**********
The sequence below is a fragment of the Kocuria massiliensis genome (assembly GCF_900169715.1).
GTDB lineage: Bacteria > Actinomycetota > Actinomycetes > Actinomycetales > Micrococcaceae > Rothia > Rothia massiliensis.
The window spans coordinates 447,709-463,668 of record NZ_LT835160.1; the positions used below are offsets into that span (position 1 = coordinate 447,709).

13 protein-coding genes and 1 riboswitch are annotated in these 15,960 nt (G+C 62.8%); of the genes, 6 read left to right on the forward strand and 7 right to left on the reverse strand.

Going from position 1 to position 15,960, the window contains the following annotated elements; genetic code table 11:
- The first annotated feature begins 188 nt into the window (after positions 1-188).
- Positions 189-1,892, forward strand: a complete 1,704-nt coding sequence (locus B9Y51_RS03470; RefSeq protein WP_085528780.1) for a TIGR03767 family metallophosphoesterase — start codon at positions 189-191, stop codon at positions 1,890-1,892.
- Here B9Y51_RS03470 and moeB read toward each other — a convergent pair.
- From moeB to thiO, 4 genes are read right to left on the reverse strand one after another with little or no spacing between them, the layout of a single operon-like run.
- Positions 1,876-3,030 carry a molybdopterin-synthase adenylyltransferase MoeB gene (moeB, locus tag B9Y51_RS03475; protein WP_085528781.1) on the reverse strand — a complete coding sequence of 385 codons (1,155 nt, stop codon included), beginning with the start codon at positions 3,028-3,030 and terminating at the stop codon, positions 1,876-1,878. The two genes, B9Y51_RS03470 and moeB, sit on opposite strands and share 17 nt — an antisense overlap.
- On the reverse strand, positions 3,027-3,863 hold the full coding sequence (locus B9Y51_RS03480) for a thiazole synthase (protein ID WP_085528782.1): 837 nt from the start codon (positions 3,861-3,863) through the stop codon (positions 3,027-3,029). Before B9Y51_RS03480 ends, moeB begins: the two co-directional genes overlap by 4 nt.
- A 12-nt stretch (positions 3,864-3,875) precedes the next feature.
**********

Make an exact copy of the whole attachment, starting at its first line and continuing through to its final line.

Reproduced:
The sequence below is a fragment of the Kocuria massiliensis genome (assembly GCF_900169715.1).
GTDB lineage: Bacteria > Actinomycetota > Actinomycetes > Actinomycetales > Micrococcaceae > Rothia > Rothia massiliensis.
The window spans coordinates 447,709-463,668 of record NZ_LT835160.1; the positions used below are offsets into that span (position 1 = coordinate 447,709).

13 protein-coding genes and 1 riboswitch are annotated in these 15,960 nt (G+C 62.8%); of the genes, 6 read left to right on the forward strand and 7 right to left on the reverse strand.

Going from position 1 to position 15,960, the window contains the following annotated elements; genetic code table 11:
- The first annotated feature begins 188 nt into the window (after positions 1-188).
- Positions 189-1,892, forward strand: a complete 1,704-nt coding sequence (locus B9Y51_RS03470; RefSeq protein WP_085528780.1) for a TIGR03767 family metallophosphoesterase — start codon at positions 189-191, stop codon at positions 1,890-1,892.
- Here B9Y51_RS03470 and moeB read toward each other — a convergent pair.
- From moeB to thiO, 4 genes are read right to left on the reverse strand one after another with little or no spacing between them, the layout of a single operon-like run.
- Positions 1,876-3,030 carry a molybdopterin-synthase adenylyltransferase MoeB gene (moeB, locus tag B9Y51_RS03475; protein WP_085528781.1) on the reverse strand — a complete coding sequence of 385 codons (1,155 nt, stop codon included), beginning with the start codon at positions 3,028-3,030 and terminating at the stop codon, positions 1,876-1,878. The two genes, B9Y51_RS03470 and moeB, sit on opposite strands and share 17 nt — an antisense overlap.
- On the reverse strand, positions 3,027-3,863 hold the full coding sequence (locus B9Y51_RS03480) for a thiazole synthase (protein ID WP_085528782.1): 837 nt from the start codon (positions 3,861-3,863) through the stop codon (positions 3,027-3,029). Before B9Y51_RS03480 ends, moeB begins: the two co-directional genes overlap by 4 nt.
- A 12-nt stretch (positions 3,864-3,875) precedes the next feature.